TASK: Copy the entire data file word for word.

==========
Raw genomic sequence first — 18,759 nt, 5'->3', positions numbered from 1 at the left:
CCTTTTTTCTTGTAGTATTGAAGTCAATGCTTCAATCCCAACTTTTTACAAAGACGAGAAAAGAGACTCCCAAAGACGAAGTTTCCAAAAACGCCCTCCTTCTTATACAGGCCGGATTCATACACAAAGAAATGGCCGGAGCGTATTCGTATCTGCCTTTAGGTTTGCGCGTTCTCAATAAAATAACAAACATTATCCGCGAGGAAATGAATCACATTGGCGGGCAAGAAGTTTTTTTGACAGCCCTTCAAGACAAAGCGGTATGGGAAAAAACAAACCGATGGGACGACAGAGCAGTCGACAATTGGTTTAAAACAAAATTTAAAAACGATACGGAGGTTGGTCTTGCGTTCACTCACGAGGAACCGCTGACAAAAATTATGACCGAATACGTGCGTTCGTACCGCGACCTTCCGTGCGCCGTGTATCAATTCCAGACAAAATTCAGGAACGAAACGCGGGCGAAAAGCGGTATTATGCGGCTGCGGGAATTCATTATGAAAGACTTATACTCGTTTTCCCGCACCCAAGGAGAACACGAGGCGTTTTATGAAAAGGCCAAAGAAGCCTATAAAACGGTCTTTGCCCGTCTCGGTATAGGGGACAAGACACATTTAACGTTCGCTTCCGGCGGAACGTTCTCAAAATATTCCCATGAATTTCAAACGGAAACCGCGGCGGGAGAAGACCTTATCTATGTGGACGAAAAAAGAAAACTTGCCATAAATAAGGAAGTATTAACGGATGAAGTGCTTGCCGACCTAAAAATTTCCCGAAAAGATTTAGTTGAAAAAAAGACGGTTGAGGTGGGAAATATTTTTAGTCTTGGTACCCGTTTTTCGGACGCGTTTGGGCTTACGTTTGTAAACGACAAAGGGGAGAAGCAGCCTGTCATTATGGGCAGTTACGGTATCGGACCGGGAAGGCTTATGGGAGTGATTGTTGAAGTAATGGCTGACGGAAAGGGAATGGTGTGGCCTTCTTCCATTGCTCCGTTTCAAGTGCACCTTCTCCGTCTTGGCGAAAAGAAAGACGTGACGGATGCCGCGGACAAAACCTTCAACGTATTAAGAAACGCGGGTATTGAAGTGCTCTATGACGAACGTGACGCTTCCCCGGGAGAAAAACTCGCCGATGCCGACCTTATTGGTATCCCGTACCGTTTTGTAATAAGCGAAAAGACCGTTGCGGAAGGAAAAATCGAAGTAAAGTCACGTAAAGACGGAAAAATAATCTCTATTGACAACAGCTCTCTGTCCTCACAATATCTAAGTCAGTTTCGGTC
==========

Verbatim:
Raw genomic sequence first — 18,759 nt, 5'->3', positions numbered from 1 at the left:
CCTTTTTTCTTGTAGTATTGAAGTCAATGCTTCAATCCCAACTTTTTACAAAGACGAGAAAAGAGACTCCCAAAGACGAAGTTTCCAAAAACGCCCTCCTTCTTATACAGGCCGGATTCATACACAAAGAAATGGCCGGAGCGTATTCGTATCTGCCTTTAGGTTTGCGCGTTCTCAATAAAATAACAAACATTATCCGCGAGGAAATGAATCACATTGGCGGGCAAGAAGTTTTTTTGACAGCCCTTCAAGACAAAGCGGTATGGGAAAAAACAAACCGATGGGACGACAGAGCAGTCGACAATTGGTTTAAAACAAAATTTAAAAACGATACGGAGGTTGGTCTTGCGTTCACTCACGAGGAACCGCTGACAAAAATTATGACCGAATACGTGCGTTCGTACCGCGACCTTCCGTGCGCCGTGTATCAATTCCAGACAAAATTCAGGAACGAAACGCGGGCGAAAAGCGGTATTATGCGGCTGCGGGAATTCATTATGAAAGACTTATACTCGTTTTCCCGCACCCAAGGAGAACACGAGGCGTTTTATGAAAAGGCCAAAGAAGCCTATAAAACGGTCTTTGCCCGTCTCGGTATAGGGGACAAGACACATTTAACGTTCGCTTCCGGCGGAACGTTCTCAAAATATTCCCATGAATTTCAAACGGAAACCGCGGCGGGAGAAGACCTTATCTATGTGGACGAAAAAAGAAAACTTGCCATAAATAAGGAAGTATTAACGGATGAAGTGCTTGCCGACCTAAAAATTTCCCGAAAAGATTTAGTTGAAAAAAAGACGGTTGAGGTGGGAAATATTTTTAGTCTTGGTACCCGTTTTTCGGACGCGTTTGGGCTTACGTTTGTAAACGACAAAGGGGAGAAGCAGCCTGTCATTATGGGCAGTTACGGTATCGGACCGGGAAGGCTTATGGGAGTGATTGTTGAAGTAATGGCTGACGGAAAGGGAATGGTGTGGCCTTCTTCCATTGCTCCGTTTCAAGTGCACCTTCTCCGTCTTGGCGAAAAGAAAGACGTGACGGATGCCGCGGACAAAACCTTCAACGTATTAAGAAACGCGGGTATTGAAGTGCTCTATGACGAACGTGACGCTTCCCCGGGAGAAAAACTCGCCGATGCCGACCTTATTGGTATCCCGTACCGTTTTGTAATAAGCGAAAAGACCGTTGCGGAAGGAAAAATCGAAGTAAAGTCACGTAAAGACGGAAAAATAATCTCTATTGACAACAGCTCTCTGTCCTCACAATATCTAAGTCAGTTTCGGTC